In order to ensure that the money unlocked by these reforms is invested quickly and effectively, the Chancellor also revealed that he has asked the British Business Bank (BBB) to explore the case for government to play a greater role in establishing investment vehicles, drawing upon the BBB’s skills and expertise.

Hunt also revealed plans to launch a call for evidence to explore how the government can support pension trustees to improve their skills, overcome cultural barriers and realise the best outcomes for their pension schemes and subsequently their members.

He also said that the government will also be looking to encourage the establishment of new collective defined contribution (CDC) funds which can invest more effectively by pooling assets.

In addition to the pension specific measures, Hunt has announced broader measures designed to make UK capital markets more attractive for business and grow the economy.

In particular, the new measures will look to simplify prospectuses, meaning that the document a firm must produce for any would-be investor is easy to produce, accessible, and understandable.

The Chancellor also set out plans for a new kind of trading place that connects private and public markets, which will allow private companies to access public markets, helping them grow and driving more economic activity - the first of its kind worldwide.

The wide-ranging package is set to build upon the Edinburgh Reforms previously announced in December 2022, and comments made in the 2023 Spring Budget.

Commenting on the plans, Hunt stated: “British pensioners should benefit from British business success. By un-locking investment, we will boost retirement income by over £1,000 a year for typical earner over the course of their career.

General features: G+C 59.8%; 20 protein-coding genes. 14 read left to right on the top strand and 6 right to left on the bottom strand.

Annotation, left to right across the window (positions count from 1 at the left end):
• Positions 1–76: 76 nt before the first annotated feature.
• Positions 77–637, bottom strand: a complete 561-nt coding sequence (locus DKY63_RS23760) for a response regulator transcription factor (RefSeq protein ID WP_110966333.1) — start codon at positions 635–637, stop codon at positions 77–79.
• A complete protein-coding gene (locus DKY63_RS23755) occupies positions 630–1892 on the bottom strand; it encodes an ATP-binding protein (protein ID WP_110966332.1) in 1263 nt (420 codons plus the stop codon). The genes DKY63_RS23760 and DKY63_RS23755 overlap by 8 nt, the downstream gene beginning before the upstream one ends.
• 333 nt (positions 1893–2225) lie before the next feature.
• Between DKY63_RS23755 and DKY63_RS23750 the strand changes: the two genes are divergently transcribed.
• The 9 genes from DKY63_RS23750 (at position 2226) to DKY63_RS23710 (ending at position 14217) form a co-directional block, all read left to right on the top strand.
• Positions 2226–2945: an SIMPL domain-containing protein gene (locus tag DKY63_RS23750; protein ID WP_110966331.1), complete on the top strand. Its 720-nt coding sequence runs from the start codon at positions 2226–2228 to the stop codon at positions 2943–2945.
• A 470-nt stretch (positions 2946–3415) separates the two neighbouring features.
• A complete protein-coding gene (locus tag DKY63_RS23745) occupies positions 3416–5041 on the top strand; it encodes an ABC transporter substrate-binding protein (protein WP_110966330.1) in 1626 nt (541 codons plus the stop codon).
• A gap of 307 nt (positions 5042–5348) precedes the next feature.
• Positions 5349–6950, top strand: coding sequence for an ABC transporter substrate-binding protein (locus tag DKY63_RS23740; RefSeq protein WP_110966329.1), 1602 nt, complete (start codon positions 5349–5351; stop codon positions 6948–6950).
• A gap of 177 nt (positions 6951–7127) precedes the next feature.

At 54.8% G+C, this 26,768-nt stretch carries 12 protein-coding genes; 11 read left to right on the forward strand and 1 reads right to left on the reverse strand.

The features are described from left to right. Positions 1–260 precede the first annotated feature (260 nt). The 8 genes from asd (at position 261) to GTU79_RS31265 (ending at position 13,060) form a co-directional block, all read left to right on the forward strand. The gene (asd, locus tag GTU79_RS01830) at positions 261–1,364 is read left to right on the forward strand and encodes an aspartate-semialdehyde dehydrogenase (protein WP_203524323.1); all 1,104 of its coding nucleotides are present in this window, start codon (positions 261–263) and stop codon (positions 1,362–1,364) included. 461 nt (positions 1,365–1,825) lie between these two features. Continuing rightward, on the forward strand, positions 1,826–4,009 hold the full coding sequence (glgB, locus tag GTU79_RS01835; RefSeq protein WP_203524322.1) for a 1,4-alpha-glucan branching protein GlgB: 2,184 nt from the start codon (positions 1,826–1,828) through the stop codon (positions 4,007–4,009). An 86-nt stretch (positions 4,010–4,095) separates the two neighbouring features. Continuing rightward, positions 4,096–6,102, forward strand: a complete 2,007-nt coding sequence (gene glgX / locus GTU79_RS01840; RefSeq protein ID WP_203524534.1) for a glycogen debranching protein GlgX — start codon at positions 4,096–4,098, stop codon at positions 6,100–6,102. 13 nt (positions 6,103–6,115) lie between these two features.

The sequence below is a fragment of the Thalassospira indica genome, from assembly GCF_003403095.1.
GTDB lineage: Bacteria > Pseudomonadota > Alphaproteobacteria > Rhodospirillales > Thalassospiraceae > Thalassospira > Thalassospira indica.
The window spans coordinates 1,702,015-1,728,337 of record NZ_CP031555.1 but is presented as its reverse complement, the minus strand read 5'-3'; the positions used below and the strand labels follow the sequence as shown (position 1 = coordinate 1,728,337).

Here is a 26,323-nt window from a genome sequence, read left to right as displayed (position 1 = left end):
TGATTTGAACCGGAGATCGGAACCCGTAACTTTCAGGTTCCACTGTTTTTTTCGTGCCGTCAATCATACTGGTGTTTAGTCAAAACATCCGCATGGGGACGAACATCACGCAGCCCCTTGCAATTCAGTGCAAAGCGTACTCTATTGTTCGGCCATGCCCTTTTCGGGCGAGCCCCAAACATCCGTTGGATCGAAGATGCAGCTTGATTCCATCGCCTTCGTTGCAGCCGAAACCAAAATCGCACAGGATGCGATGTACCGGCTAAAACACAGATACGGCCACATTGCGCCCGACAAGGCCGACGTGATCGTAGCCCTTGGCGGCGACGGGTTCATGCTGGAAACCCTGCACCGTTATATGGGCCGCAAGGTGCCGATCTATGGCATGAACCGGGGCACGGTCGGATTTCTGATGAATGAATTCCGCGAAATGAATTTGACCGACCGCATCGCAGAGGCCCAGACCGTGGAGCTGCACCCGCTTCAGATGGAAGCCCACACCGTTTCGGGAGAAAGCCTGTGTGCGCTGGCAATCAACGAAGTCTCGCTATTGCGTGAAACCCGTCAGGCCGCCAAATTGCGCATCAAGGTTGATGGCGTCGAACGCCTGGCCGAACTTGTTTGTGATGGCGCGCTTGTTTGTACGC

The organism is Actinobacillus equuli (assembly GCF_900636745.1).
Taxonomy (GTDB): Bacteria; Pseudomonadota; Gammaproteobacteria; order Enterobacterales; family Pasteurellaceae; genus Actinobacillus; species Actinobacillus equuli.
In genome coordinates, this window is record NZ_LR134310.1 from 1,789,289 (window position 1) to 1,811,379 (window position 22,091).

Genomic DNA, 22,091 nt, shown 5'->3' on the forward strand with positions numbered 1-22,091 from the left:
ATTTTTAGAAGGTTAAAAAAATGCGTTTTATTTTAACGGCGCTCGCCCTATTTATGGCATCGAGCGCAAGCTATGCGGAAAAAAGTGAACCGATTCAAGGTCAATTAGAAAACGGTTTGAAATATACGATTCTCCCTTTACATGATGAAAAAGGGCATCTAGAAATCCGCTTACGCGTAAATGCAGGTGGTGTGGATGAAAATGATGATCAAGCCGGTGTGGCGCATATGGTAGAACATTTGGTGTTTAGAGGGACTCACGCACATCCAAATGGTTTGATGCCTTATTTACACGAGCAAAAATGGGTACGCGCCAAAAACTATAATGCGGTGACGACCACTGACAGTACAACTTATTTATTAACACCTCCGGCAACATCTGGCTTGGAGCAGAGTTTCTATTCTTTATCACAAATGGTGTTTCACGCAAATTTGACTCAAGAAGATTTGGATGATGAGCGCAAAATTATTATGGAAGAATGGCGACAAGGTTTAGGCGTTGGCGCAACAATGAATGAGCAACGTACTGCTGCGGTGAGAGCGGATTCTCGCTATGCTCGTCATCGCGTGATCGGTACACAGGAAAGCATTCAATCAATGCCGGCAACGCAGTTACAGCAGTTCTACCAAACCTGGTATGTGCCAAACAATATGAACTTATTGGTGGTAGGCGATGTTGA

“This also means more investment in our most promising companies, driving growth in the UK.”

Secretary of State for Work and Pensions, Mel Stride, added: “British workers should have the confidence that their pension savings are working as hard as they are.

“Our reforms will benefit savers and society – unlocking investment into pioneering UK businesses, growing the economy, and helping the record number of people in this country saving into a pension to achieve the retirement they want.”

The reforms were also welcomed by The Pensions Regulator (TPR), with chief executive, Nausicaa Delfas, suggesting that they will support TPR’s ambition for pension savers to be in large, well-run schemes that deliver good outcomes at every stage of their retirement journey.

“They will drive a long-term focus on value, encouraging schemes to invest in the full range of asset classes to deliver higher returns for savers,” she continued.

“The value for money framework will shine a light on schemes that consistently underperform, and new powers will allow us to enforce consolidation where necessary.

“Similarly, the expansion of collective defined contribution schemes (CDCs) and
introduction of a permanent regime for pensions superfunds all represent a welcome boost for innovation in savers’ interests.”

Adding to this, Pensions and Lifetime Savings Association (PLSA) director of policy and advocacy, Nigel Peaple, said: “The government has engaged with the pension industry over many aspects of the proposals announced today.

"It is important and very welcome that pension schemes’ ability to direct their own investment strategy in the best interests of their members has been protected.

“As is widely recognised, investments totalling around £1trn by pension funds in UK assets already support economic growth and are a major source of long-term investment in the UK economy.

“With the right policy and regulatory initiatives, and support from the right type of fiscal incentives, there is a potential for a win, win, win - for pension savers, schemes and the UK economy.

"However, this is a complex area, and it is easy to get the wrong outcomes, so the government is right to propose undertaking a public consultation on all the key issues over the next couple of months."